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Posts Tagged ‘animals’

We welcome winter this morning after a night of blistering winds and a high for today of 44 degrees which has already passed. Outside the blindingly bright sun belies the frigid temperature as we begin our return toward longer days once again. As high cirrus clouds sail across an icy blue sky I find it hard to believe that today is this blog’s one year anniversary. Although life has had its twists and turns (as it always does), and I have not met my goal for the number of posts over the course of the year that I had hoped to achieve (as I never could), I did at least carry on. Sometimes that is the best we can do.

Last month we finally put Lumpy down, the mama with the swollen jaw who lost her calf last year. The swelling never responded to any treatments and had finally gotten so big that she could no longer eat. Still it was hard to accept; I suppose culls always are. You just can’t help wondering if you did everything you could. In better news, we bought two new bulls at the last sale to increase the genetic diversity of the herd. We have been feeding hay on a daily basis for some time now, the grass in the pastures dying off a little early from the dry fall it seemed. Winter wheat has been planted and now struggles to come up. All the mamas-to-be have been sorted into pastures near the house and barns for the upcoming birthing season. I hope to bring two donkeys onto the farm before birthing begins to help keep the coyotes at bay. Driving on nearby roads I see other herds with some new babies already, brown, white and black packages of bovine adorableness. Although I appreciate the black Angus breed for what it literally brings to the table, at times I wish we had a little more diversity in the field, if only for visual interest…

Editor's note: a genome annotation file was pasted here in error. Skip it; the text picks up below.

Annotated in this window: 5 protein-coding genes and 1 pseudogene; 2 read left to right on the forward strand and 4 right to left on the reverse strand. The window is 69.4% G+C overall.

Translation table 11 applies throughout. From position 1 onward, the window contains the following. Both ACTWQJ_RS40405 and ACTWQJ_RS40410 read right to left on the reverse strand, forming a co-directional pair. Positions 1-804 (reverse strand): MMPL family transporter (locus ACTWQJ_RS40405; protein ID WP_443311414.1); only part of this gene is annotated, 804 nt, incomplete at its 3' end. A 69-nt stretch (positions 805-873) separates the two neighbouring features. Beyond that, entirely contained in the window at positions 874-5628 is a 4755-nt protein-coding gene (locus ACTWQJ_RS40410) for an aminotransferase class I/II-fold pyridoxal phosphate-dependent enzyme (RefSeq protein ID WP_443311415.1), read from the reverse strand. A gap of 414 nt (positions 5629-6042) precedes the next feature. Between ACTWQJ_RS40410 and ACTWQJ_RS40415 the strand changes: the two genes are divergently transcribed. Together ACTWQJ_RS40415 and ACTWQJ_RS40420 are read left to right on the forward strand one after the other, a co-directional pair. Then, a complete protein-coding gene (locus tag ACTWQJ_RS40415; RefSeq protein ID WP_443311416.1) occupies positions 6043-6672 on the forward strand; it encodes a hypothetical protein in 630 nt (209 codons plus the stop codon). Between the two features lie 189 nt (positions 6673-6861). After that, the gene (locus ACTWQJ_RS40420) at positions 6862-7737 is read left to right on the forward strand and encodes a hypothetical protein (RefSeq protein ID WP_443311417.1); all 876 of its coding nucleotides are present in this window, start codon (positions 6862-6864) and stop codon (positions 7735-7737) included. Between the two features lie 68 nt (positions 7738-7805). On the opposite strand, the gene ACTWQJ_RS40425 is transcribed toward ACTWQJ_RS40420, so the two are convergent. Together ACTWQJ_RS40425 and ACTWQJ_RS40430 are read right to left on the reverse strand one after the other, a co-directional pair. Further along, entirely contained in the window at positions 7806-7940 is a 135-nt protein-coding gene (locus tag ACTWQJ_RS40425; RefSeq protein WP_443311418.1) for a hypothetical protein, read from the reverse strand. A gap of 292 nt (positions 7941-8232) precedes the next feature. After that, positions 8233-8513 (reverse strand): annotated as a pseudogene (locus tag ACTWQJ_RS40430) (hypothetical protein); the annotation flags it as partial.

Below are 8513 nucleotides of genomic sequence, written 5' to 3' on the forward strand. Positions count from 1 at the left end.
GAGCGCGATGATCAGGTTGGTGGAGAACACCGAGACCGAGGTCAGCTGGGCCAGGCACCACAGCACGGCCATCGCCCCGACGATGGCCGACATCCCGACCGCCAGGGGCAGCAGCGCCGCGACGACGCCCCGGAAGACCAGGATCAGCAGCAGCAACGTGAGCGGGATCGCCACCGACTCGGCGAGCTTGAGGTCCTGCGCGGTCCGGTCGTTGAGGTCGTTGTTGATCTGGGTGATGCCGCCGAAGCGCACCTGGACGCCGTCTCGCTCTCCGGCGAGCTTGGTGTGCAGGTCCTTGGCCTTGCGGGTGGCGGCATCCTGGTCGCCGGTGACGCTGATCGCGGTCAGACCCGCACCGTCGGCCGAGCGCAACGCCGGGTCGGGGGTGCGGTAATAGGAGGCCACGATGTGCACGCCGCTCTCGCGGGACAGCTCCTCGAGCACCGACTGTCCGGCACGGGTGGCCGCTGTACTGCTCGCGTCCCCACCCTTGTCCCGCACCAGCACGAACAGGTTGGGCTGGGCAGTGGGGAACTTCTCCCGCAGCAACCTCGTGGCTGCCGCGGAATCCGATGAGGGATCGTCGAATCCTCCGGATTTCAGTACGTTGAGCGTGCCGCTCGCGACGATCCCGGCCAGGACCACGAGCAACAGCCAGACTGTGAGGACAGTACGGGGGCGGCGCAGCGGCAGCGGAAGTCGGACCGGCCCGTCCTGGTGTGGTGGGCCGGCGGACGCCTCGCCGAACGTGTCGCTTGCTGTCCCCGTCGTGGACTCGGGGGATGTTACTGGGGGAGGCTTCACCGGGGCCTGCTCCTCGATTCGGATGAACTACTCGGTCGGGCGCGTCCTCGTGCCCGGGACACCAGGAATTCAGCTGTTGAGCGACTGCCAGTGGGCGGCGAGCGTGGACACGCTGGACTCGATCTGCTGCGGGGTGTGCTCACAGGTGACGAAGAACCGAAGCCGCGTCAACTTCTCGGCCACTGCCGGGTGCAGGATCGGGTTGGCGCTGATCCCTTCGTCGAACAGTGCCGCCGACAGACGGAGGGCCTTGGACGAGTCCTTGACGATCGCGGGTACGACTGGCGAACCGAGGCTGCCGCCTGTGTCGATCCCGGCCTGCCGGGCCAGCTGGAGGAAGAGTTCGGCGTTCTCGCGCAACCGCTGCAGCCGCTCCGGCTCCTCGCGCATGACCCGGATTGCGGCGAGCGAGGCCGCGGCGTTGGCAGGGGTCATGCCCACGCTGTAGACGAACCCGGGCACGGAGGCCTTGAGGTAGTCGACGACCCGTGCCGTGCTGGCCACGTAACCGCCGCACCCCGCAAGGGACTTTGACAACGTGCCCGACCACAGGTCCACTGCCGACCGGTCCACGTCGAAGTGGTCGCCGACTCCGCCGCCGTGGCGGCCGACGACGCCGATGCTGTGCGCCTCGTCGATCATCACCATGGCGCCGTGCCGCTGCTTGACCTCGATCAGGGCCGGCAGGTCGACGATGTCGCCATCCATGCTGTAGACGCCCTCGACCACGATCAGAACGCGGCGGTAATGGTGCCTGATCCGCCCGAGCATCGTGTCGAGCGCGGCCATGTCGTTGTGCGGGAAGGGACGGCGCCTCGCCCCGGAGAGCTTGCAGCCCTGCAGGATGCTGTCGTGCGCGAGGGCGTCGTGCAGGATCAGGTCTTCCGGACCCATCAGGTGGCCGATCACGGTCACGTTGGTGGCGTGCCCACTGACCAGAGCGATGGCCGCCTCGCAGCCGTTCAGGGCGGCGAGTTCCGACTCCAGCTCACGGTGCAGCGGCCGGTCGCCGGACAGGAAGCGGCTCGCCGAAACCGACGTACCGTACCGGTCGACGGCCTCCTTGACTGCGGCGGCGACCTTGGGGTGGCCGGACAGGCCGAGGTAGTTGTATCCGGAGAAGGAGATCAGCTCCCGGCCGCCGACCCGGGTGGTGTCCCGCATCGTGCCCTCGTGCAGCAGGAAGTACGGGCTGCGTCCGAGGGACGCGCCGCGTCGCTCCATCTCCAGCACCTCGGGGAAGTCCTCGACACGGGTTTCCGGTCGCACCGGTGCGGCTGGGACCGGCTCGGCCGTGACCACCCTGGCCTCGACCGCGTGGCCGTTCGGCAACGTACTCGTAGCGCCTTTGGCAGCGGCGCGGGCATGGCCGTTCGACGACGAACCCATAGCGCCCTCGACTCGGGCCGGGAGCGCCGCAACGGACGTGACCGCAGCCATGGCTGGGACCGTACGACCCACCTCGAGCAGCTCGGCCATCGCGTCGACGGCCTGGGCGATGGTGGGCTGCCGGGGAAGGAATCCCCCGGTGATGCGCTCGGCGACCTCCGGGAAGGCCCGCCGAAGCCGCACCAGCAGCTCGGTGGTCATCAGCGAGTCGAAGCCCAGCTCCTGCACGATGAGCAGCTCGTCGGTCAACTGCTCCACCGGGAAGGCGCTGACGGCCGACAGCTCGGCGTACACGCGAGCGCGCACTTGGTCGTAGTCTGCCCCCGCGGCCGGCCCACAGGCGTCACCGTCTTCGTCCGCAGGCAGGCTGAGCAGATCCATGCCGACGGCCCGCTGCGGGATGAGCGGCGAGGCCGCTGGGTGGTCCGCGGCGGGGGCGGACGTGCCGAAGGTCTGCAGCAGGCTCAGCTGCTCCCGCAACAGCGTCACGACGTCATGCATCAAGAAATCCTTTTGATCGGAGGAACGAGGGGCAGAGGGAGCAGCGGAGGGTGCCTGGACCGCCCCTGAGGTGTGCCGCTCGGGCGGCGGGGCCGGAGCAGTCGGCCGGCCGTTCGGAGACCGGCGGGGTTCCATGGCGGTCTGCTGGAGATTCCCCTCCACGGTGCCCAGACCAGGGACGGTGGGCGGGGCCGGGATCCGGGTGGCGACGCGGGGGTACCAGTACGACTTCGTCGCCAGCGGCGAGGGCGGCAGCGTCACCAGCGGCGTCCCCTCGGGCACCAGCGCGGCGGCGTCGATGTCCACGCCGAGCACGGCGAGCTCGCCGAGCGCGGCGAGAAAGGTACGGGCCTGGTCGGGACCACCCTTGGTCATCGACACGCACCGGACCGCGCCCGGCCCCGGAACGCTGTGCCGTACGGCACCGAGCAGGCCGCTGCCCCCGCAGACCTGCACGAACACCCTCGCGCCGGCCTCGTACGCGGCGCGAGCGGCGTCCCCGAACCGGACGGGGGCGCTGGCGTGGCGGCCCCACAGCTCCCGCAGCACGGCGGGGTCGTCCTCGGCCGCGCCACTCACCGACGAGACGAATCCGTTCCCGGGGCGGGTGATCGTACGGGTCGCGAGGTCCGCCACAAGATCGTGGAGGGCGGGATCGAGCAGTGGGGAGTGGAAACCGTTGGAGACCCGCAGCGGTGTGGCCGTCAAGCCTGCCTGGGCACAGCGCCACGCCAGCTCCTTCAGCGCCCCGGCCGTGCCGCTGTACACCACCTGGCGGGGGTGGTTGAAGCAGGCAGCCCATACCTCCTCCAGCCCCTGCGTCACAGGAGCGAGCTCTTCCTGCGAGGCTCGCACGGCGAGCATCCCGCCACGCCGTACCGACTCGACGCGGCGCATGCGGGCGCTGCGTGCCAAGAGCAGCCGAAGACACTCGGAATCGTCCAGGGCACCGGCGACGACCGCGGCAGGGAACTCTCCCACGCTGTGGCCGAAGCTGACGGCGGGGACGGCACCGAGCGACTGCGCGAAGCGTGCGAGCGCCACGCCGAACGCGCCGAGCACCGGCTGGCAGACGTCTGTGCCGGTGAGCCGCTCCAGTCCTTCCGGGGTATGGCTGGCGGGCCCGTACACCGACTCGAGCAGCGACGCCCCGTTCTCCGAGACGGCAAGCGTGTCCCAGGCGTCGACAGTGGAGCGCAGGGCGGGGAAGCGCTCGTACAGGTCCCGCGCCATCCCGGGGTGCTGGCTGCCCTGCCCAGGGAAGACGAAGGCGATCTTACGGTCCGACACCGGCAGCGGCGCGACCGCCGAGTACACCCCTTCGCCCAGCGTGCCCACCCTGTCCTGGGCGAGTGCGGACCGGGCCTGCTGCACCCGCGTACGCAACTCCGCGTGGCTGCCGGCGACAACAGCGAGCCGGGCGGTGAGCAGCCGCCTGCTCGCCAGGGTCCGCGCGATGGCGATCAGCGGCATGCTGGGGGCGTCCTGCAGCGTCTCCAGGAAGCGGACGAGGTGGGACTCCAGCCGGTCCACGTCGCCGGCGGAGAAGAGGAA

My middle child is pestering me for her garden gloves. Soon we’ll bundle up and head outside to set out a few pansies around the blueberry bushes. I am tempted to postpone this task because of the wind; our Christmas lights clattering wildly against our front windows scold and warn like crows taking flight. I know myself, however, and one postponement will lead to another and another. Eventually the pansies will not forgive me, and then I will not forgive myself for not just planting the stupid things. So, out into the ripping wind I go. It isn’t that many pansies.

pansies waiting

pansies waiting

Happy Solstice everyone!

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Ferdinand, one of our three black Angus bulls, is almost five years old. For those who are cattle-familiar, I don’t need to tell you that he is a bit on the large side. When the vet visited last summer to check last year’s calves we weighed our bulls as well, out of curiosity. The other two were large at around a ton apiece, but Ferdinand here was over 2400 pounds. He got slightly stuck in the chute and there was a moment of wondering whether he would take it with him. And yes, he does love flowers.